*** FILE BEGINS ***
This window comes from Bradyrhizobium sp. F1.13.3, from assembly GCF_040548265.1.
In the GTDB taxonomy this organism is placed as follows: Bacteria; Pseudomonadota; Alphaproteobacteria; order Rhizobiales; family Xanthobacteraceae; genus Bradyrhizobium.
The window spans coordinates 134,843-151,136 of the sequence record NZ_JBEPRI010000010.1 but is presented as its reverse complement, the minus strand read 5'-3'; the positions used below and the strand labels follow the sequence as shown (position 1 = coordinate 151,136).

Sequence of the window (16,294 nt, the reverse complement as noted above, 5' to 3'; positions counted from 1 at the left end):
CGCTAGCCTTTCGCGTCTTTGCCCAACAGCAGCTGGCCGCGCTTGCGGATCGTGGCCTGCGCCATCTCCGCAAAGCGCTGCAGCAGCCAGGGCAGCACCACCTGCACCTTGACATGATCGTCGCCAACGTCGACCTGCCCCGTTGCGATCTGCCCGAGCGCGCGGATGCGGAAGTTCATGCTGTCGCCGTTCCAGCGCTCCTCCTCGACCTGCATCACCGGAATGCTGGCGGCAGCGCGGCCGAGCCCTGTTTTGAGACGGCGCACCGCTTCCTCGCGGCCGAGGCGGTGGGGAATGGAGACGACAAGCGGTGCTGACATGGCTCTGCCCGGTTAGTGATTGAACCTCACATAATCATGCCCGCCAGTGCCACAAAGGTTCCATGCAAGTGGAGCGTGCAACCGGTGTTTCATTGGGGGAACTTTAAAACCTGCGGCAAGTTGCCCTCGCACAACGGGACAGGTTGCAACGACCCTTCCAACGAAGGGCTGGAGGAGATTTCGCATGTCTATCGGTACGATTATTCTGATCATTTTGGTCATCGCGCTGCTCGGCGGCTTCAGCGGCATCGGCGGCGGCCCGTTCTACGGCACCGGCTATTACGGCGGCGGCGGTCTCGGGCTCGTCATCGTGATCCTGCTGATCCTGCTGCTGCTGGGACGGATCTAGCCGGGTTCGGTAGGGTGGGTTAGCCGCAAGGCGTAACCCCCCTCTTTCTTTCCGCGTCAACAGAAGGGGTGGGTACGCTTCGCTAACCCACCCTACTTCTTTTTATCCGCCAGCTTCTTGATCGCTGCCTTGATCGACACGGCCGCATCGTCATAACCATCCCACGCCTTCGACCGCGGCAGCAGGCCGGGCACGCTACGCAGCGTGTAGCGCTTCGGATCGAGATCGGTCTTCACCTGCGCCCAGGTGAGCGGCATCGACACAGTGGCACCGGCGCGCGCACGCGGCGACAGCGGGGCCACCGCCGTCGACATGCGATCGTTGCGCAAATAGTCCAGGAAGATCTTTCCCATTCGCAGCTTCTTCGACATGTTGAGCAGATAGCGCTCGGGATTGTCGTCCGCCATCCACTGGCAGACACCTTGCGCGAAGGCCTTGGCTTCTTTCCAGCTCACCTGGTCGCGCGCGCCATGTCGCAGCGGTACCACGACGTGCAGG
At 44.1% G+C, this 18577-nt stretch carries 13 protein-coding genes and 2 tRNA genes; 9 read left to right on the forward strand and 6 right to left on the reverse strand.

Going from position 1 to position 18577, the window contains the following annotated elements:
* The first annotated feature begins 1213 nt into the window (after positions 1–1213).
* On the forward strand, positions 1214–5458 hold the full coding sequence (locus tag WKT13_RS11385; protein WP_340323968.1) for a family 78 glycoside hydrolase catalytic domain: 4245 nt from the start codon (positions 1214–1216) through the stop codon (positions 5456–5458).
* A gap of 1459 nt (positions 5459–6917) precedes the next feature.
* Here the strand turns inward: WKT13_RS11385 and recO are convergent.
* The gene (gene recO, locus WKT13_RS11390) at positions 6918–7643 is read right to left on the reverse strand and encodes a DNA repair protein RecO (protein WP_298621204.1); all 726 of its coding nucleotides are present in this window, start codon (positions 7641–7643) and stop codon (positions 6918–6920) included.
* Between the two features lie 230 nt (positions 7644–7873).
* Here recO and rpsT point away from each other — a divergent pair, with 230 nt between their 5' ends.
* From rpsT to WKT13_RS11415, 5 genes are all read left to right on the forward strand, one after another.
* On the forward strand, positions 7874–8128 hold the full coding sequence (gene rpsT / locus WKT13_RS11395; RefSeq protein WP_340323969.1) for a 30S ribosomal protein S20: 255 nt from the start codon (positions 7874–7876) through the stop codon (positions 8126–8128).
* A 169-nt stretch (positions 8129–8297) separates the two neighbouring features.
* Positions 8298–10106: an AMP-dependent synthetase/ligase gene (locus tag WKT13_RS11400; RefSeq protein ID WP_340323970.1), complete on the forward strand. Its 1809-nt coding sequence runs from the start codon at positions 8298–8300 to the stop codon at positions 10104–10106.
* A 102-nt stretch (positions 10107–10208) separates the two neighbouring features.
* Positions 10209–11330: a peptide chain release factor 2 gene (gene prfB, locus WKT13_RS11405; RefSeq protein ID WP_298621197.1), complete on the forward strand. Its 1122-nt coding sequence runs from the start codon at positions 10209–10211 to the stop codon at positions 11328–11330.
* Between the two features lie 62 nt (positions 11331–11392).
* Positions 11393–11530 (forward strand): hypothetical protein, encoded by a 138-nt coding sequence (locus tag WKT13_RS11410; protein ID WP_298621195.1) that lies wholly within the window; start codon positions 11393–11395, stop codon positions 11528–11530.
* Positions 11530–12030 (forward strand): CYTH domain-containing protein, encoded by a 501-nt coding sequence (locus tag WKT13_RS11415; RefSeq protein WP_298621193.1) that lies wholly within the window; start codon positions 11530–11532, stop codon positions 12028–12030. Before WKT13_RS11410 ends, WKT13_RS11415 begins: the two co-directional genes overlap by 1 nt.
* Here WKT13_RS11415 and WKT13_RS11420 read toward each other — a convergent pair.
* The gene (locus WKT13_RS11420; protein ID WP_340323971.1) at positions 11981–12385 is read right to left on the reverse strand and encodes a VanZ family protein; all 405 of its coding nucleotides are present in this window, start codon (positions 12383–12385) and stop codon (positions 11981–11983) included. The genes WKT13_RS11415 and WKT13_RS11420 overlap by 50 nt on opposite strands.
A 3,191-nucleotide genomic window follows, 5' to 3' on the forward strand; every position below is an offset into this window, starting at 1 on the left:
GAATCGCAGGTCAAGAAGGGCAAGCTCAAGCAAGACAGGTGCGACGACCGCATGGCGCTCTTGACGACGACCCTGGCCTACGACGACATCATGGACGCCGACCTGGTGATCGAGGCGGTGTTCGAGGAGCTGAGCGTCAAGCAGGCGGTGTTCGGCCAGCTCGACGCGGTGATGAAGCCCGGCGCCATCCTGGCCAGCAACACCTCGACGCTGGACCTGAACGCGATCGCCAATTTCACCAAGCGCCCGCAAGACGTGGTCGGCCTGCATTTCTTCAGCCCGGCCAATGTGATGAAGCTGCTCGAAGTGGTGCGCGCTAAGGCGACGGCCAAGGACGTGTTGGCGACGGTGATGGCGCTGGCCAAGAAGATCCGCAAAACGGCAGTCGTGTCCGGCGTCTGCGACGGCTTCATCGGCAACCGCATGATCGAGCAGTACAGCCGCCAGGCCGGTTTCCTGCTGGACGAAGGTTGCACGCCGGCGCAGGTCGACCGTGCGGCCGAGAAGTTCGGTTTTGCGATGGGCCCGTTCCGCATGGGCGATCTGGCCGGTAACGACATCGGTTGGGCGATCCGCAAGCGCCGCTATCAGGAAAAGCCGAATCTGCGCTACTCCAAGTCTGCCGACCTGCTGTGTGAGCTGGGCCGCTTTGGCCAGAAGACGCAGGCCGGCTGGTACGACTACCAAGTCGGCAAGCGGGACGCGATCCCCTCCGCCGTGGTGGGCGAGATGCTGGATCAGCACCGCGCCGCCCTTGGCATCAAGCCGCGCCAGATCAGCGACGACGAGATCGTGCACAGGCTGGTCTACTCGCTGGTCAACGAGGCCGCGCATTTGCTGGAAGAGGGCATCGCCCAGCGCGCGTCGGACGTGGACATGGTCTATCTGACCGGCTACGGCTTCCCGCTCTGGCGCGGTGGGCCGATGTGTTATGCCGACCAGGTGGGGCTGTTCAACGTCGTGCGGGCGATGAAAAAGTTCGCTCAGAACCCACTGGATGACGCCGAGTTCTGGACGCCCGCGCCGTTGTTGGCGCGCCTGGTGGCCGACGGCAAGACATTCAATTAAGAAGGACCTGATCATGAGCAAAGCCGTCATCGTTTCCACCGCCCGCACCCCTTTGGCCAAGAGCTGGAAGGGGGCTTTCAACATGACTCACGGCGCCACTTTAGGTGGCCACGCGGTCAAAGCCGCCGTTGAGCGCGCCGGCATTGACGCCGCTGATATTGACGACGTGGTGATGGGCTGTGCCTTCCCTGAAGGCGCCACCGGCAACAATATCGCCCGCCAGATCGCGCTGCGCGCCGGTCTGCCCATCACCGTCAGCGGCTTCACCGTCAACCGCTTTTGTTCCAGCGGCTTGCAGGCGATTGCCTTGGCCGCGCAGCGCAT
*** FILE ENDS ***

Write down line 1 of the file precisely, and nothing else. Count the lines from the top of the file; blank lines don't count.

This window comes from Bradyrhizobium sp. F1.13.3, from assembly GCF_040548265.1.